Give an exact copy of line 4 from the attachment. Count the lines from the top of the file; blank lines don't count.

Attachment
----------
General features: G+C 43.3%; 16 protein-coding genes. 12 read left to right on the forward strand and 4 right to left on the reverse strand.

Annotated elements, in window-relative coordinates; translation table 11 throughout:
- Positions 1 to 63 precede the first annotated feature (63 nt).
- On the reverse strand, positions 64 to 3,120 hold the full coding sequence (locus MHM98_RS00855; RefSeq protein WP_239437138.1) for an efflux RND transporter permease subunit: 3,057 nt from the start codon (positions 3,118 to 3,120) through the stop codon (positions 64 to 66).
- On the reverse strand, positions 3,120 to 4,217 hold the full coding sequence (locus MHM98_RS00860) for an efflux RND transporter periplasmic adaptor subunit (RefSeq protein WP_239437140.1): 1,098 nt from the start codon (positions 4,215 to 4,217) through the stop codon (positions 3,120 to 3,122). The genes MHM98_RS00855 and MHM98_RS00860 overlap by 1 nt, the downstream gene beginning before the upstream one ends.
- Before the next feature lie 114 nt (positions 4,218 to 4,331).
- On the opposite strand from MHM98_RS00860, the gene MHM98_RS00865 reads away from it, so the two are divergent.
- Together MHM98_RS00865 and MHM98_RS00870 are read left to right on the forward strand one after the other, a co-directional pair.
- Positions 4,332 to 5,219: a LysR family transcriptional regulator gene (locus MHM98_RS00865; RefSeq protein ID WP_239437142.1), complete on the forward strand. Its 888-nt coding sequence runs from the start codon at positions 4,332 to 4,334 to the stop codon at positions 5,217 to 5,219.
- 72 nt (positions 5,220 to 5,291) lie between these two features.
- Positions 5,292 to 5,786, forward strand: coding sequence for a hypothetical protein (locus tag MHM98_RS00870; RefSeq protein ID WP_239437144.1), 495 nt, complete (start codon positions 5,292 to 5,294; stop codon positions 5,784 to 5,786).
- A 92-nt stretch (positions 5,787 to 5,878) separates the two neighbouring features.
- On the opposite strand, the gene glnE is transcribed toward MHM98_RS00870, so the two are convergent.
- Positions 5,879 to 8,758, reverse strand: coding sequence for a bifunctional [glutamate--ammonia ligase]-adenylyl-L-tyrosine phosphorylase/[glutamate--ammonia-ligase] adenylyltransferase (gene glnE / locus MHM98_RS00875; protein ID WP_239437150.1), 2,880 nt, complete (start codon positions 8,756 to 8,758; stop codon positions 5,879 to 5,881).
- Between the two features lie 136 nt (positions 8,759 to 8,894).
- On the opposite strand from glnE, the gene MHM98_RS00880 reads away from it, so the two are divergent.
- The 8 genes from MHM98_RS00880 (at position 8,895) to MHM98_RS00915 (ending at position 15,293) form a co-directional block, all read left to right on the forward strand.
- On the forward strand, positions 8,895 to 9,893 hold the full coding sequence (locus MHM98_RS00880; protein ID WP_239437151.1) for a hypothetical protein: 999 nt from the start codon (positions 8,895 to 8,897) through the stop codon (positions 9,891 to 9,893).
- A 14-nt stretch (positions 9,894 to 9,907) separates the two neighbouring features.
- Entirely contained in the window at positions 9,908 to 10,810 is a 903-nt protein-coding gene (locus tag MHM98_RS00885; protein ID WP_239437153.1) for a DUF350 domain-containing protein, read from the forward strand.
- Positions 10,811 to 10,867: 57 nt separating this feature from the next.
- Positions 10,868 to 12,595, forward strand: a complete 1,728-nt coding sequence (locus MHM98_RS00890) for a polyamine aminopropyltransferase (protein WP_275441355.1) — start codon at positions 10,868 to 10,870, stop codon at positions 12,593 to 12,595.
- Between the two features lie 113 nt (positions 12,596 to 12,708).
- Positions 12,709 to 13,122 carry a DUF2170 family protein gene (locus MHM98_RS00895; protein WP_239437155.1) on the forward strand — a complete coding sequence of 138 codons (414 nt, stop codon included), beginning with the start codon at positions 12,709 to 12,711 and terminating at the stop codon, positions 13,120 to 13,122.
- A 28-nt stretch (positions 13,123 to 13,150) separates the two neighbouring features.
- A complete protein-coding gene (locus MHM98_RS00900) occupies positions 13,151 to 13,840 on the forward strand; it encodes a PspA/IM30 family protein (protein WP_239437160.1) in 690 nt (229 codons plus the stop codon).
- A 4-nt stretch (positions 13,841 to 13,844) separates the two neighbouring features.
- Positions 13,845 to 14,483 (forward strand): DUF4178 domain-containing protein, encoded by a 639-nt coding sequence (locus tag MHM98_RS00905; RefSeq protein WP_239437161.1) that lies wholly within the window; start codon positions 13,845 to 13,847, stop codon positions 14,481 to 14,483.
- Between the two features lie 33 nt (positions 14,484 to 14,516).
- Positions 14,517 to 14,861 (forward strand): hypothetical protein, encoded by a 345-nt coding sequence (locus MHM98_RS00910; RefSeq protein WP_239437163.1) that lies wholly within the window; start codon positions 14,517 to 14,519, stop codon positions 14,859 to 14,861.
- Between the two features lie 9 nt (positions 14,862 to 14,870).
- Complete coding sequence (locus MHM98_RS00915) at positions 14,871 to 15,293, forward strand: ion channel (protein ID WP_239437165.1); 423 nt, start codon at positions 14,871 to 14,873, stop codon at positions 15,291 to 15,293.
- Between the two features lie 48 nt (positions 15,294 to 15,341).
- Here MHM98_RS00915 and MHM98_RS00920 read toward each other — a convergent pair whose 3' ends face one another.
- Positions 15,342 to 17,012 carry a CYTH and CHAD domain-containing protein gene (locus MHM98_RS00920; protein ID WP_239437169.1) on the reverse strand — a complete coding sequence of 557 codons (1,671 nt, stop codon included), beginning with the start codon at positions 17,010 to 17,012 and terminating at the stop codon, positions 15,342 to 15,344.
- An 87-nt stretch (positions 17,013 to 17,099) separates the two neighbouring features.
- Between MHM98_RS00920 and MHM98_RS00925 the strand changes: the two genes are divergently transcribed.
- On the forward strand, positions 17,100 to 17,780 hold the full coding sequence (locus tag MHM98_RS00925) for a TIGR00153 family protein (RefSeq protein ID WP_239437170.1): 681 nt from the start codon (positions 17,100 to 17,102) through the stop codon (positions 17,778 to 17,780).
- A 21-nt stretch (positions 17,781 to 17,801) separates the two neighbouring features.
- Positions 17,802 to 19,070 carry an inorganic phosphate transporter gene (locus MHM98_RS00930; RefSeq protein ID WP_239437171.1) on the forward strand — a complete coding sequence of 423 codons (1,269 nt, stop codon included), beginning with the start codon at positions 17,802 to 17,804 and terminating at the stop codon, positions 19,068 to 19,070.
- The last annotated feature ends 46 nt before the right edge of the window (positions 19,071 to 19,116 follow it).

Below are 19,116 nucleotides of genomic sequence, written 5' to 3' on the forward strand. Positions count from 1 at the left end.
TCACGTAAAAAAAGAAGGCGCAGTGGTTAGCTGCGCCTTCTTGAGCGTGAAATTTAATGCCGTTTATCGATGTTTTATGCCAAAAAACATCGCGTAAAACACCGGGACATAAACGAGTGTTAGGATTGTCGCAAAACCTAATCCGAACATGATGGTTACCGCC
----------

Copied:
- On the reverse strand, positions 64 to 3,120 hold the full coding sequence (locus MHM98_RS00855; RefSeq protein WP_239437138.1) for an efflux RND transporter permease subunit: 3,057 nt from the start codon (positions 3,118 to 3,120) through the stop codon (positions 64 to 66).